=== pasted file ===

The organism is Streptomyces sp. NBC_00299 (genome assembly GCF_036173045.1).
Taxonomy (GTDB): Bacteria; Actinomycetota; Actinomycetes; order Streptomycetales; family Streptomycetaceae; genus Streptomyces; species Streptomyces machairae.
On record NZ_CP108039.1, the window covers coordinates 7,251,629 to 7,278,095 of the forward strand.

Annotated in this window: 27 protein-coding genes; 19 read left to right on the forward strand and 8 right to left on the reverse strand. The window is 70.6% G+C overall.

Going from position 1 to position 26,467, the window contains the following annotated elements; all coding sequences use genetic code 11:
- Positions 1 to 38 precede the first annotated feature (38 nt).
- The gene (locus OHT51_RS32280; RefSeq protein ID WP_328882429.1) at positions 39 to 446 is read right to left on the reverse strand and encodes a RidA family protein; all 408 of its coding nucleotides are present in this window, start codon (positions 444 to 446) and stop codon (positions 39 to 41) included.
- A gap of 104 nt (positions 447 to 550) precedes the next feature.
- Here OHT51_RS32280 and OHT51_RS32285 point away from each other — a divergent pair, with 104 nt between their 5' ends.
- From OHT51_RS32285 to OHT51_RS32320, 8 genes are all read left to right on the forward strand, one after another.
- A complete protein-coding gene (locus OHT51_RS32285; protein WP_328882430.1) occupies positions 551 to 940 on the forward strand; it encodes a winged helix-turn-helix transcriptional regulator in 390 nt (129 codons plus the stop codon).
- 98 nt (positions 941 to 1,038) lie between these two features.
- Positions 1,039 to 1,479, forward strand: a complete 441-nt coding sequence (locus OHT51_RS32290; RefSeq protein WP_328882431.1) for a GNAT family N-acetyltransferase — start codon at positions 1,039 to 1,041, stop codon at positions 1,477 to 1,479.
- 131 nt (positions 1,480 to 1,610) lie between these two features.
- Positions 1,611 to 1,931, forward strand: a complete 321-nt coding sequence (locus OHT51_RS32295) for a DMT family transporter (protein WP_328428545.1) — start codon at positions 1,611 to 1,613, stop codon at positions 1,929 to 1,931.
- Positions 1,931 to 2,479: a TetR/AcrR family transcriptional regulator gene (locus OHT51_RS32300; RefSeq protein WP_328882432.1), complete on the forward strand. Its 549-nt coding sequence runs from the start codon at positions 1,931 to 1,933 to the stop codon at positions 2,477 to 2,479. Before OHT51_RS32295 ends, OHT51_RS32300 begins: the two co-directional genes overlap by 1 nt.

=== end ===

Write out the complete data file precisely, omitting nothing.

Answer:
The organism is Streptomyces sp. NBC_00299 (genome assembly GCF_036173045.1).
Taxonomy (GTDB): Bacteria; Actinomycetota; Actinomycetes; order Streptomycetales; family Streptomycetaceae; genus Streptomyces; species Streptomyces machairae.
On record NZ_CP108039.1, the window covers coordinates 7,251,629 to 7,278,095 of the forward strand.

Annotated in this window: 27 protein-coding genes; 19 read left to right on the forward strand and 8 right to left on the reverse strand. The window is 70.6% G+C overall.

Going from position 1 to position 26,467, the window contains the following annotated elements; all coding sequences use genetic code 11:
- Positions 1 to 38 precede the first annotated feature (38 nt).
- The gene (locus OHT51_RS32280; RefSeq protein ID WP_328882429.1) at positions 39 to 446 is read right to left on the reverse strand and encodes a RidA family protein; all 408 of its coding nucleotides are present in this window, start codon (positions 444 to 446) and stop codon (positions 39 to 41) included.
- A gap of 104 nt (positions 447 to 550) precedes the next feature.
- Here OHT51_RS32280 and OHT51_RS32285 point away from each other — a divergent pair, with 104 nt between their 5' ends.
- From OHT51_RS32285 to OHT51_RS32320, 8 genes are all read left to right on the forward strand, one after another.
- A complete protein-coding gene (locus OHT51_RS32285; protein WP_328882430.1) occupies positions 551 to 940 on the forward strand; it encodes a winged helix-turn-helix transcriptional regulator in 390 nt (129 codons plus the stop codon).
- 98 nt (positions 941 to 1,038) lie between these two features.
- Positions 1,039 to 1,479, forward strand: a complete 441-nt coding sequence (locus OHT51_RS32290; RefSeq protein WP_328882431.1) for a GNAT family N-acetyltransferase — start codon at positions 1,039 to 1,041, stop codon at positions 1,477 to 1,479.
- 131 nt (positions 1,480 to 1,610) lie between these two features.
- Positions 1,611 to 1,931, forward strand: a complete 321-nt coding sequence (locus OHT51_RS32295) for a DMT family transporter (protein WP_328428545.1) — start codon at positions 1,611 to 1,613, stop codon at positions 1,929 to 1,931.
- Positions 1,931 to 2,479: a TetR/AcrR family transcriptional regulator gene (locus OHT51_RS32300; RefSeq protein WP_328882432.1), complete on the forward strand. Its 549-nt coding sequence runs from the start codon at positions 1,931 to 1,933 to the stop codon at positions 2,477 to 2,479. Before OHT51_RS32295 ends, OHT51_RS32300 begins: the two co-directional genes overlap by 1 nt.